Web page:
A twist on potlucks, a soup party is a winter tradition nourishes friendships as well as bodies.
By Kathy Gunst
Mar 11 2014
A Sunday-night soup party at the home of Kathy Gunst and her husband, John Rudolph.Photo Credit : Kristin Teig
It’s dark outside, and the thermometer registers a bone-chilling 5 degrees above zero, with a whipping wind. Under normal conditions I’d hunker down and not even consider leaving the house. But this is the second Sunday of the month, and that means there’s soup to be made and friends to see, thanks to a beloved tradition in our northern New England seacoast community.
What began as a glorified potluck supper has evolved into an eagerly anticipated monthly gathering where we share good conversation, deepen our friendships, and spice up winter with new recipes and flavors. The rules are simple: Everyone cooks up a large pot of their favorite soup. A different couple hosts the party each month, offering wine and beer, salad, bread, and a simple dessert. At the end of the night we divide up the leftovers, providing meals for the week to come.
The idea began with my friend Hope Murphy. “Winter was breathing down our necks, and I was thinking about making soup,” she says. “I love to make it, but hate having to eat the same food all week. So I thought about friends in the same predicament and wondered, ‘Wouldn’t it be cool if we could swap leftovers?’”
When Hope proposed the idea to five food-loving couples, everyone immediately signed on. And now the monthly gathering has become a reason to savor the cold-weather months when we can settle in and enjoy one another’s company. We’re a varied group: writers, journalists, artists, woodworkers, a cartoonist, and university professors. We all live in Seacoast Maine and New Hampshire, and although we all knew Hope and her husband, Brad Christo, some of us had met only once or twice.
As a group, we quickly developed rituals. We’ve found that Sunday night is ideal for these gatherings—a perfect, relaxed way to end the week and start the next. After a glass of wine, we go around the kitchen and “introduce” our soups, focusing on ingredients, technique, and inspiration. Then, with introductions over, it’s time to sample each dish. After three seasons, it’s clear that the quality of the soups gets better every year. Maybe it’s peer pressure, or just a better understanding of what distinguishes a great soup. Now our meals are a smorgasbord of tastes—some thick and spicy, others mild and puréed. We’ve had Thai-style coconut soup, a beef stew with local root vegetables and ale, Mexican-style tortilla soup, and seafood chowder. Surprisingly, we’ve never had duplicates, despite never discussing the menu ahead of time.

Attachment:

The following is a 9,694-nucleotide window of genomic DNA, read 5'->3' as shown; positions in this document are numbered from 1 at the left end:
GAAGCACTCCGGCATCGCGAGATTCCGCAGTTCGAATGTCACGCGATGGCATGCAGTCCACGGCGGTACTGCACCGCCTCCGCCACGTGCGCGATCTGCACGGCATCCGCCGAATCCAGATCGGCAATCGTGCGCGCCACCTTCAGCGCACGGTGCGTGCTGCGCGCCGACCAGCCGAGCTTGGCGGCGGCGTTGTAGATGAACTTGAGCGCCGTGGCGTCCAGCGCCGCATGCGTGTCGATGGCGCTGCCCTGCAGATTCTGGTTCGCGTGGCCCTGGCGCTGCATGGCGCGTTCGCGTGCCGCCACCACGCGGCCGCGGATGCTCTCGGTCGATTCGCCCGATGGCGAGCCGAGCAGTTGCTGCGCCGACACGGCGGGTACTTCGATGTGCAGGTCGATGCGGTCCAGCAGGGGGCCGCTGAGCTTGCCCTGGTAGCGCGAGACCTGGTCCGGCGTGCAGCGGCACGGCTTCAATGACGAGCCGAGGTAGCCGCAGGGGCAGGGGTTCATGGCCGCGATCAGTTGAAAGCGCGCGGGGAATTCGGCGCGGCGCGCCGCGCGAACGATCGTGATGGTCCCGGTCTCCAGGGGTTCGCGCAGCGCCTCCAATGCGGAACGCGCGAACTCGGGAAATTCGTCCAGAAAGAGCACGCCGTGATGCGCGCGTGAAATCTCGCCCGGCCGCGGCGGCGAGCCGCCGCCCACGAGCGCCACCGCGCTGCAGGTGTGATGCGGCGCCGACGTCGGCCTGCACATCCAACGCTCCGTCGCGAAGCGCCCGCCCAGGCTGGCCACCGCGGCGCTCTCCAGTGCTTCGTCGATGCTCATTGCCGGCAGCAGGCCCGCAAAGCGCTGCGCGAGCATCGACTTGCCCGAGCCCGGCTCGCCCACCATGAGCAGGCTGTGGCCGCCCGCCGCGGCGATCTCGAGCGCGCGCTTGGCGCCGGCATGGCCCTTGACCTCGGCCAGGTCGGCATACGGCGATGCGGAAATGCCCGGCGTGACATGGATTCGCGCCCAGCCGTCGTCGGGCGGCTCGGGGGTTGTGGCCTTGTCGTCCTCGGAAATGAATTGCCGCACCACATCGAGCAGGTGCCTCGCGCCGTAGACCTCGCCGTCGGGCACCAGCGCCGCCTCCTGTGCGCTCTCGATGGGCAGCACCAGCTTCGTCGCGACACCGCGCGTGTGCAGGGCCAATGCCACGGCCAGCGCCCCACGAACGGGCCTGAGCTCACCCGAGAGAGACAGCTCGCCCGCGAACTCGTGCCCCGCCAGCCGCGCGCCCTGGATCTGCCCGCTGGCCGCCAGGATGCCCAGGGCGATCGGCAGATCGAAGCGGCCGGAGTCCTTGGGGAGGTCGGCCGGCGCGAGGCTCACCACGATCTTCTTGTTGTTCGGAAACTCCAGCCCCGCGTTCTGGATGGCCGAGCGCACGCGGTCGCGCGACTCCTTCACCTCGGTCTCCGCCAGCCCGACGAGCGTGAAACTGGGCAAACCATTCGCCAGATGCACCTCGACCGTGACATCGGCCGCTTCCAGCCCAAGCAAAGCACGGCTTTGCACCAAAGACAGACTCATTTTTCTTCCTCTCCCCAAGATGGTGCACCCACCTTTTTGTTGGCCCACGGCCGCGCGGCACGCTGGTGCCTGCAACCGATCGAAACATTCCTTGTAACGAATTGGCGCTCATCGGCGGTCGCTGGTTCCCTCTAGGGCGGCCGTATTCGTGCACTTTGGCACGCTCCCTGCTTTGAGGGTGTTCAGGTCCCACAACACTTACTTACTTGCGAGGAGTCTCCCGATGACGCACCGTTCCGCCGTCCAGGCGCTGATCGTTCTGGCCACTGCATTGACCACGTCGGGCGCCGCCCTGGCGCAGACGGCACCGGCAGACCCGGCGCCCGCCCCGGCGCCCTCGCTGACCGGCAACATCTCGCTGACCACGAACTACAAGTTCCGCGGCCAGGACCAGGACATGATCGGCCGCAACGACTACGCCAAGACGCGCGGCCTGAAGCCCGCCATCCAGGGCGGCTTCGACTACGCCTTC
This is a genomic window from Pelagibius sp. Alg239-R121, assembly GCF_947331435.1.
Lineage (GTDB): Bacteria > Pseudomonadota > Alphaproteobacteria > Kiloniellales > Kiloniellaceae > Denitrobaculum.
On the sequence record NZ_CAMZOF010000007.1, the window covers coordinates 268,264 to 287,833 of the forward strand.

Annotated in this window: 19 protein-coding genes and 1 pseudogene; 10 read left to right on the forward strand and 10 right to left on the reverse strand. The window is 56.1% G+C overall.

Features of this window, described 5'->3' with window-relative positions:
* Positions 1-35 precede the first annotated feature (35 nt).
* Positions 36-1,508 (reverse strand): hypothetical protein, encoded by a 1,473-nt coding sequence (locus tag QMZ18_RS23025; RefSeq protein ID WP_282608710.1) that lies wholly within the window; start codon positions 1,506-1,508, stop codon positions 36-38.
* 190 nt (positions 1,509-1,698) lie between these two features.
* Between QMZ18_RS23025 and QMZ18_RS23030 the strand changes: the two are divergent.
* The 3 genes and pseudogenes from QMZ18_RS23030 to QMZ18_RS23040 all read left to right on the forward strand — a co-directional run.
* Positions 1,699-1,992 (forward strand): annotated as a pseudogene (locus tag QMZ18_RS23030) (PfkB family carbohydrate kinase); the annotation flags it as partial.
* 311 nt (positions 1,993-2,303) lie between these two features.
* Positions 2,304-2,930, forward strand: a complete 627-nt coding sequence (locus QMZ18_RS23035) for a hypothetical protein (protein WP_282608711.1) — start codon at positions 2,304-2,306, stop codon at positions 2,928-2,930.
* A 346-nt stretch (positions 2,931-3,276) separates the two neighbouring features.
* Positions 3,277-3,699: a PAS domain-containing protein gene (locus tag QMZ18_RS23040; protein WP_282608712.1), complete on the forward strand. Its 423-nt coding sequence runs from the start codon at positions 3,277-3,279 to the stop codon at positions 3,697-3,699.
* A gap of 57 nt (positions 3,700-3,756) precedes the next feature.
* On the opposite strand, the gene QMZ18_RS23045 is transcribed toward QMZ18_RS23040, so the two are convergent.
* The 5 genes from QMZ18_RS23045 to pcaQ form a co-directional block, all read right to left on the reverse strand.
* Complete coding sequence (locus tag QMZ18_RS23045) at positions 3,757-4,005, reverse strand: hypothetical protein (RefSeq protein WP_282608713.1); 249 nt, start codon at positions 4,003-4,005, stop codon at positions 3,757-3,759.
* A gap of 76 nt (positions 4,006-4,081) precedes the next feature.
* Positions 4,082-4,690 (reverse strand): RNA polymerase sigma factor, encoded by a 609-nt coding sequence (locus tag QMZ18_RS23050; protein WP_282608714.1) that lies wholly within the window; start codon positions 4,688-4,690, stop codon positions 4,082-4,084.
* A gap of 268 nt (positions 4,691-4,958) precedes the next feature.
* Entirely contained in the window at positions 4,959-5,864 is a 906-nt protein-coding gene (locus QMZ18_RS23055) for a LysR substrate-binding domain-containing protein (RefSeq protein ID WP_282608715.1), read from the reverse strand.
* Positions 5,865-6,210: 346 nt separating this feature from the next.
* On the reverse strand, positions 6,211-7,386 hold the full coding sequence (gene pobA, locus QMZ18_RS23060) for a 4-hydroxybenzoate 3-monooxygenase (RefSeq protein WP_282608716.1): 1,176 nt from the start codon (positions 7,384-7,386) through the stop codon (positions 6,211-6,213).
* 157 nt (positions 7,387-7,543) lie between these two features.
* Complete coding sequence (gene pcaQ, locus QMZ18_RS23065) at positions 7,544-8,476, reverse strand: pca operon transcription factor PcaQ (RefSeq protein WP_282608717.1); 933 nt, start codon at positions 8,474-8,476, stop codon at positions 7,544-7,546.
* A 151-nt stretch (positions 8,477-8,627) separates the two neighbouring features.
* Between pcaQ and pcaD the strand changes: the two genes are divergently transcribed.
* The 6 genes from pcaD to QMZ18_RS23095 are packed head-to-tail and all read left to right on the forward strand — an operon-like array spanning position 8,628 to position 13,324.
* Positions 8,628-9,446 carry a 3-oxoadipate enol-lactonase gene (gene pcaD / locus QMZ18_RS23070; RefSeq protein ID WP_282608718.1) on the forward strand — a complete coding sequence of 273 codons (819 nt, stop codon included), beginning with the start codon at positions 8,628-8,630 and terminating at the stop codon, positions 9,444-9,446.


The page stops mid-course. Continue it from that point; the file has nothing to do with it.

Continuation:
Our other ritual revolves around cartoons. John Klossner, a freelance cartoonist whose work appears in The New Yorker and other publications, brings an original captionless cartoon to each soup supper, and, throughout the night, we take turns writing possible captions. As dessert is served, we read the captions aloud, laughing at how good (and truly terrible) they are.
Hope Murphy sums it up this way: “Entertaining is on the decline. It’s hard for people to squeeze in the time to do it, and I really miss it. What I love most about these soup suppers is that we all own this event. It’s not me entertaining, or whoever is hosting it; the soup suppers belong to all of us.”